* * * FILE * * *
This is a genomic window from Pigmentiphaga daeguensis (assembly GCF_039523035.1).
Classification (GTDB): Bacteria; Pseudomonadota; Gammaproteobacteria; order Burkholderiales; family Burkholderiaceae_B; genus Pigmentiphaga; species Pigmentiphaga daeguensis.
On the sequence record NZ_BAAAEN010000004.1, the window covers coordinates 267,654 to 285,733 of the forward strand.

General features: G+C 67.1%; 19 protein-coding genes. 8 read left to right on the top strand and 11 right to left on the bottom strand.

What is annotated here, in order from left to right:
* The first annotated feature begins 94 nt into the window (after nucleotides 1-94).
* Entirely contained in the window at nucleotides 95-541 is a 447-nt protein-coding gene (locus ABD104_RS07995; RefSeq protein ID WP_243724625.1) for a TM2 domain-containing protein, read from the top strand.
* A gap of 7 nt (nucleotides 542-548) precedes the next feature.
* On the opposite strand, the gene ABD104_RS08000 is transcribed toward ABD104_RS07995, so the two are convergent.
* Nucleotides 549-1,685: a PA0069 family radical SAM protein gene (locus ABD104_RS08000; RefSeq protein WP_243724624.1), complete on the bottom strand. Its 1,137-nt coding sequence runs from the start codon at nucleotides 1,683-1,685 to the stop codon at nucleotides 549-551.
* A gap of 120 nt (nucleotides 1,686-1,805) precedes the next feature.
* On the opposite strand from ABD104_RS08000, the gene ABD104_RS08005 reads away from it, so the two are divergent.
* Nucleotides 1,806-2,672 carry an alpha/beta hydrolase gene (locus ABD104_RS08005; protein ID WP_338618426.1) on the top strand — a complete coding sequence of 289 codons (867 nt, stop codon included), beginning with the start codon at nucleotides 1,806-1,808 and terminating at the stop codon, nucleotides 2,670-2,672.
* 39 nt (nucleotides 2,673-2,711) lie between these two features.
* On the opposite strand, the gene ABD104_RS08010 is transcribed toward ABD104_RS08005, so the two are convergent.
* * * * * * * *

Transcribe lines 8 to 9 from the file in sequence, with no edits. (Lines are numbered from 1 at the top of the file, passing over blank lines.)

* A gap of 7 nt (nucleotides 542-548) precedes the next feature.
* On the opposite strand, the gene ABD104_RS08000 is transcribed toward ABD104_RS07995, so the two are convergent.